EE hope to make High Street shopping better using 4G technology.
EE is on a mission to transform public spaces. Whether that means mobile ticketing solutions and a feature packed app for Wembley Stadium, free superfast 4G at Manchester’s intu Trafford Centre and other shopping precincts or plans to bring 4G to travellers in the Channel Tunnel it’s clear that EE has its sights set on more than just selling phone contracts.
The latest development along those lines is what EE is calling ‘Connected Retail’. The network has discovered that 73% of shoppers will abandon purchases if they have to queue for more than five minutes to pay, which in total is costing retailers around £1 billion each and every year.
That’s a staggering amount of money to lose from something so simple and Connected Retail aims to prevent that, among other things.
So how does it work? Well, there are two sides to it, the customer facing side and the retailers side. It’s a service which can use customers smartphones to give the retailer data on how long they spend shopping and the time at which they enter the store, which in turn allows retailers to send customers relevant offers and promotions while they’re still in the shop, increasing the chance of a customer using them and making a purchase.
It can also use apps to track a customers location and buying preferences to ensure the promotions are as well targeted as possible.
But that’s just the start. Connected Retail can also be used to heat map a store, keeping track of the times when it’s busiest, the areas of the store which get the busiest and when customers are likely to check out and by extension anticipate when there are likely to be queues, which in turn makes it easier to ensure there are enough staff on tills to deal with it and conversely can ensure that the tills are never over staffed during quiet periods.
By tracking the busiest parts of a store potential bottlenecks can also be identified, which allows retailers to adjust their store plan accordingly.
All of which serves to make the shopping experience smoother and more enjoyable for customers, who in turn are then more likely to make purchases.
It’s early days for Connected Retail, but EE is already working with Asda to implement the strategy across its 575 UK stores. Asda has already seen the shopping experience transformed by its in-store Wi-Fi, which currently has over 800,000 subscribers.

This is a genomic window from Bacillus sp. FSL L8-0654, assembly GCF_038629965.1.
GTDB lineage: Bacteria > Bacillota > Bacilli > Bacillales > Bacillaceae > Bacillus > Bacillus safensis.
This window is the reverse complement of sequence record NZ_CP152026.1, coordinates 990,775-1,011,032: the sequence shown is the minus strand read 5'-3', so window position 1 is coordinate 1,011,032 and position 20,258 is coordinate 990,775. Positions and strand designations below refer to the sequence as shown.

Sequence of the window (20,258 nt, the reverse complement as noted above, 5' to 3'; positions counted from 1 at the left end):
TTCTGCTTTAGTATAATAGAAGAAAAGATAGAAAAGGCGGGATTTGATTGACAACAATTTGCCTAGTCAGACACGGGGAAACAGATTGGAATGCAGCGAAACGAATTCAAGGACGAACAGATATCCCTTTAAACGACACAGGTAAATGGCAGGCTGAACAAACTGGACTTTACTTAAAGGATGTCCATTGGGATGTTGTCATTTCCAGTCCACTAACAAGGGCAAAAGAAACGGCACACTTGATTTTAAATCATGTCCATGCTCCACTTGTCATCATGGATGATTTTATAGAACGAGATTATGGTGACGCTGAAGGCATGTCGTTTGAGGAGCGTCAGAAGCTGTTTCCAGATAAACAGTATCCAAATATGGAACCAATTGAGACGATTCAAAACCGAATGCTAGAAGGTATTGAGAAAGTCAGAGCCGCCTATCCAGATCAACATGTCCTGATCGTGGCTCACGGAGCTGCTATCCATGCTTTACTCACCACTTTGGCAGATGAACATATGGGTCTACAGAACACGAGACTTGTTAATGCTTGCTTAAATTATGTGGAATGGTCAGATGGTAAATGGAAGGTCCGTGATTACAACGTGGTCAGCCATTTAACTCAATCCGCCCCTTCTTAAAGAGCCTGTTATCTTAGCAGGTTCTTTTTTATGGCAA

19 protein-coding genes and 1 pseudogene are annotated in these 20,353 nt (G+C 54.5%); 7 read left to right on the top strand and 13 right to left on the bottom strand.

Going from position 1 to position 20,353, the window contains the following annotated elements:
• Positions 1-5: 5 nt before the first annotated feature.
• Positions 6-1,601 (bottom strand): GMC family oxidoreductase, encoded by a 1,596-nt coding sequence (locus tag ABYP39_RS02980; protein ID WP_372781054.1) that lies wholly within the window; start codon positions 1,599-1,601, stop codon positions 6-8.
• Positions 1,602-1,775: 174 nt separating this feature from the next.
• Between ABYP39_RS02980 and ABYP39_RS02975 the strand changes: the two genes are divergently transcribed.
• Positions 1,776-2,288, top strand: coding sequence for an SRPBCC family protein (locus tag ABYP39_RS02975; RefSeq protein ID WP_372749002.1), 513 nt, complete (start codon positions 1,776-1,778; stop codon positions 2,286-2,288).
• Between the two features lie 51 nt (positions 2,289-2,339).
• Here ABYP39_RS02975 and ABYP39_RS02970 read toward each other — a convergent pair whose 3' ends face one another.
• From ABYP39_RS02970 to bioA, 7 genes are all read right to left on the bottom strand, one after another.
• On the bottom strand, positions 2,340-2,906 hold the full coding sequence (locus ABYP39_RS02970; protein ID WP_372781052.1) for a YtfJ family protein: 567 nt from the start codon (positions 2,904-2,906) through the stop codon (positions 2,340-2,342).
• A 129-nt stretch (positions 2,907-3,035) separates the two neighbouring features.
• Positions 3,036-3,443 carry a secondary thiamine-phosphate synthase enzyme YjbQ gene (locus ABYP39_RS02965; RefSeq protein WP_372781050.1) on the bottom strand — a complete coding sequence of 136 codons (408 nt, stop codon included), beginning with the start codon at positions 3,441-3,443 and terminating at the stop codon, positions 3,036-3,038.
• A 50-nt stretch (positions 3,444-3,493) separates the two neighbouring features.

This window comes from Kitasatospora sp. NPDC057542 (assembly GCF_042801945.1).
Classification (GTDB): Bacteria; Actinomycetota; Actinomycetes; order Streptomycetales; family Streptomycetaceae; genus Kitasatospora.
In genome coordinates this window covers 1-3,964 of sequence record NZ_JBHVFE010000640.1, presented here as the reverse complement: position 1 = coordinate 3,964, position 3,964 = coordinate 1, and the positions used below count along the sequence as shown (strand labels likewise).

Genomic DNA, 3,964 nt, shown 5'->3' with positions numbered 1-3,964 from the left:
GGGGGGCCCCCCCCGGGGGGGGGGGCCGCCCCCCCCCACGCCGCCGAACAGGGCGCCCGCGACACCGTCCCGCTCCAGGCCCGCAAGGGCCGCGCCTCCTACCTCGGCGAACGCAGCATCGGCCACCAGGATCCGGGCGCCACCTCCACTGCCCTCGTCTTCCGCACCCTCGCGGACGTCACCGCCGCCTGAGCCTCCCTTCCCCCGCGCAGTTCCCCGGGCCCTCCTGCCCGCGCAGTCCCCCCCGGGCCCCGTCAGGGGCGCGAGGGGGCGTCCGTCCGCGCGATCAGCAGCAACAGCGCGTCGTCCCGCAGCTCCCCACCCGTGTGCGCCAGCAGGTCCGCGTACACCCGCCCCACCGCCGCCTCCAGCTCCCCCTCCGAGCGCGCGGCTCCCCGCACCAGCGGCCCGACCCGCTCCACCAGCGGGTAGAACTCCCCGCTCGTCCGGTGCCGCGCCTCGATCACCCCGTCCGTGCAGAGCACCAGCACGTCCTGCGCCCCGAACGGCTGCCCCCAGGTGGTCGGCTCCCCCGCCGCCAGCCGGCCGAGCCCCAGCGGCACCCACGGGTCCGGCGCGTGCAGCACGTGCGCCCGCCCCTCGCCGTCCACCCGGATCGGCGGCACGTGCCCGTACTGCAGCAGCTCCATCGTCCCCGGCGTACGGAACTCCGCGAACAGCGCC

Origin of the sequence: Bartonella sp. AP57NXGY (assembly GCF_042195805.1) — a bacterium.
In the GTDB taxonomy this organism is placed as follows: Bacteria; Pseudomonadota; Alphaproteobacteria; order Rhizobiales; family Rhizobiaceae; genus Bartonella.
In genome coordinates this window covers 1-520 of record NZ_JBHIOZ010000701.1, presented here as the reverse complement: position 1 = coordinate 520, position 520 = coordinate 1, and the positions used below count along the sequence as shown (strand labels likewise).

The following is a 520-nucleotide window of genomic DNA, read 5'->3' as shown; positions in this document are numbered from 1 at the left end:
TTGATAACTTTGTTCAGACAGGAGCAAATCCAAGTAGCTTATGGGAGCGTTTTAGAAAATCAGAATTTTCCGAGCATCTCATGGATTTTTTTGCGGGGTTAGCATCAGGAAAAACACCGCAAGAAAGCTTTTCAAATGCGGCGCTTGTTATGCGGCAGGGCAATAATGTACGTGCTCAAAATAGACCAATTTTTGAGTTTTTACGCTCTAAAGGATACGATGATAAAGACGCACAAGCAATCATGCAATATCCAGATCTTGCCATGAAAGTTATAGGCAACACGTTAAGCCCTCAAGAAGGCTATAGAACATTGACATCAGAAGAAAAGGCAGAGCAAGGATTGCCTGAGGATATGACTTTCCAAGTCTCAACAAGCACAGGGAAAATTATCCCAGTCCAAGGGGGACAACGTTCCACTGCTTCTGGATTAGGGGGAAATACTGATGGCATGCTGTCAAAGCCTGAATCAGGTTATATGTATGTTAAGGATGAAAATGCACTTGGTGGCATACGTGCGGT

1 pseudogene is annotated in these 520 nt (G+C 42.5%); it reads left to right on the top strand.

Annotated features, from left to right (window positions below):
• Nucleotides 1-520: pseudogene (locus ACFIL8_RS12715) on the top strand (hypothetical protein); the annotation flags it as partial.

Asda can now also cross reference the Wi-Fi data with customers’ use of online shopping apps, which gives the company a better idea of people’s buying behaviour and allows it to better target its communications and offers.
While store managers have been given tablets, allowing them to complete admin tasks without having to disappear into an office, which means they can be more hands on with customers and staff.
Ultimately this is all part of a bigger plan from EE, which aims to allow all employees to access everything they need to do their job wherever they are, as has been achieved in Asda’s case by giving tablets to the store managers.
EE also aims to better engage customers, as it’s doing in all the above examples and it aims to allow information to freely flow between people and machines in order to increase productivity.
If EE’s Connected Retail vision pans out you can expect to see examples of all these things becoming increasingly present in stores and that can only be a good thing. The internet has caused a lot of damage to the high street, but by leveraging smartphones and mobile 4G data connections to increase productivity, track buying habits and improve communication between shop staff and customers the high street could start to fight back and enter the 21st century.
It doesn’t end at the high street either. We mentioned EE’s plans for Wembley Stadium and the Channel Tunnel and the network has also brought 4G to a number of airports. Ultimately EE seems to be pushing for a far more connected world. One where superfast 4G is readily available to everyone and information can freely travel between people, companies and machines, whenever and wherever.
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